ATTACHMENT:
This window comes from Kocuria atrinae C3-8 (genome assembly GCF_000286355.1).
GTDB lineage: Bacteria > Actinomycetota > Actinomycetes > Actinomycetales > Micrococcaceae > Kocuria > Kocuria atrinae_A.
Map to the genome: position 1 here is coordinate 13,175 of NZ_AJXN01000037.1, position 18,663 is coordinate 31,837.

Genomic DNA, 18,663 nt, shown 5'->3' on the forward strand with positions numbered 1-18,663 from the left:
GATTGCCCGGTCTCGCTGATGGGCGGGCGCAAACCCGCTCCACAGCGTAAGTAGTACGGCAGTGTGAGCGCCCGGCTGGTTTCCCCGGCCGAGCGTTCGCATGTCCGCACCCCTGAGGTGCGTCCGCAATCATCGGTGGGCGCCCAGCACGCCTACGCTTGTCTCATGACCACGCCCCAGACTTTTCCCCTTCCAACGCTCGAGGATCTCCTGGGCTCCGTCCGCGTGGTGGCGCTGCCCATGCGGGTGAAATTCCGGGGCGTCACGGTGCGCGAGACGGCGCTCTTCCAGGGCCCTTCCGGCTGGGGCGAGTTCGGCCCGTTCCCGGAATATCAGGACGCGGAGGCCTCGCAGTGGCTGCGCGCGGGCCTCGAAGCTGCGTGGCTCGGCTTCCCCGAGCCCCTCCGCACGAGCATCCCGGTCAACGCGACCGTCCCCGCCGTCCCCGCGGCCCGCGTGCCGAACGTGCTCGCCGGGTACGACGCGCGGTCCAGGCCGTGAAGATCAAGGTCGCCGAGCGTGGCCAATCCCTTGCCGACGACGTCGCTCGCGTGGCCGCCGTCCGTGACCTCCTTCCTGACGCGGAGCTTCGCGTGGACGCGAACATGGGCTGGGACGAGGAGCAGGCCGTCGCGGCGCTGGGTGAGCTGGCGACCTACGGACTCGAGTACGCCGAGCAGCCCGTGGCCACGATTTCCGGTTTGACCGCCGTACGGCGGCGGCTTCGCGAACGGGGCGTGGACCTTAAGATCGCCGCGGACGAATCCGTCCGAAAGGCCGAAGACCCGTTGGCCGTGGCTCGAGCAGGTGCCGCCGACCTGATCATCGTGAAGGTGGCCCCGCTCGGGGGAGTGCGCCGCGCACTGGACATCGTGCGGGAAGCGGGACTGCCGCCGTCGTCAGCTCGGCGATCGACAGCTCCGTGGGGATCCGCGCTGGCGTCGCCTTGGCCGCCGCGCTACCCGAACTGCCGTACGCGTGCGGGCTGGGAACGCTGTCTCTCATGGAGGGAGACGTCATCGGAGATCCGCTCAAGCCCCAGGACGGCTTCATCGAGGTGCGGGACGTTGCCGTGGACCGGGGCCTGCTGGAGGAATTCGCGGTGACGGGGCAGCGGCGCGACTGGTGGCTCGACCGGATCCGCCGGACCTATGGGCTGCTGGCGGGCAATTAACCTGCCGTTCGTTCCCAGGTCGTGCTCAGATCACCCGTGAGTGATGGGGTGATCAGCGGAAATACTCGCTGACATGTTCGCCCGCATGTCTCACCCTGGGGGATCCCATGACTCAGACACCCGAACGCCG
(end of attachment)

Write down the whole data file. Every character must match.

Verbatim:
This window comes from Kocuria atrinae C3-8 (genome assembly GCF_000286355.1).
GTDB lineage: Bacteria > Actinomycetota > Actinomycetes > Actinomycetales > Micrococcaceae > Kocuria > Kocuria atrinae_A.
Map to the genome: position 1 here is coordinate 13,175 of NZ_AJXN01000037.1, position 18,663 is coordinate 31,837.

Genomic DNA, 18,663 nt, shown 5'->3' on the forward strand with positions numbered 1-18,663 from the left:
GATTGCCCGGTCTCGCTGATGGGCGGGCGCAAACCCGCTCCACAGCGTAAGTAGTACGGCAGTGTGAGCGCCCGGCTGGTTTCCCCGGCCGAGCGTTCGCATGTCCGCACCCCTGAGGTGCGTCCGCAATCATCGGTGGGCGCCCAGCACGCCTACGCTTGTCTCATGACCACGCCCCAGACTTTTCCCCTTCCAACGCTCGAGGATCTCCTGGGCTCCGTCCGCGTGGTGGCGCTGCCCATGCGGGTGAAATTCCGGGGCGTCACGGTGCGCGAGACGGCGCTCTTCCAGGGCCCTTCCGGCTGGGGCGAGTTCGGCCCGTTCCCGGAATATCAGGACGCGGAGGCCTCGCAGTGGCTGCGCGCGGGCCTCGAAGCTGCGTGGCTCGGCTTCCCCGAGCCCCTCCGCACGAGCATCCCGGTCAACGCGACCGTCCCCGCCGTCCCCGCGGCCCGCGTGCCGAACGTGCTCGCCGGGTACGACGCGCGGTCCAGGCCGTGAAGATCAAGGTCGCCGAGCGTGGCCAATCCCTTGCCGACGACGTCGCTCGCGTGGCCGCCGTCCGTGACCTCCTTCCTGACGCGGAGCTTCGCGTGGACGCGAACATGGGCTGGGACGAGGAGCAGGCCGTCGCGGCGCTGGGTGAGCTGGCGACCTACGGACTCGAGTACGCCGAGCAGCCCGTGGCCACGATTTCCGGTTTGACCGCCGTACGGCGGCGGCTTCGCGAACGGGGCGTGGACCTTAAGATCGCCGCGGACGAATCCGTCCGAAAGGCCGAAGACCCGTTGGCCGTGGCTCGAGCAGGTGCCGCCGACCTGATCATCGTGAAGGTGGCCCCGCTCGGGGGAGTGCGCCGCGCACTGGACATCGTGCGGGAAGCGGGACTGCCGCCGTCGTCAGCTCGGCGATCGACAGCTCCGTGGGGATCCGCGCTGGCGTCGCCTTGGCCGCCGCGCTACCCGAACTGCCGTACGCGTGCGGGCTGGGAACGCTGTCTCTCATGGAGGGAGACGTCATCGGAGATCCGCTCAAGCCCCAGGACGGCTTCATCGAGGTGCGGGACGTTGCCGTGGACCGGGGCCTGCTGGAGGAATTCGCGGTGACGGGGCAGCGGCGCGACTGGTGGCTCGACCGGATCCGCCGGACCTATGGGCTGCTGGCGGGCAATTAACCTGCCGTTCGTTCCCAGGTCGTGCTCAGATCACCCGTGAGTGATGGGGTGATCAGCGGAAATACTCGCTGACATGTTCGCCCGCATGTCTCACCCTGGGGGATCCCATGACTCAGACACCCGAACGCCG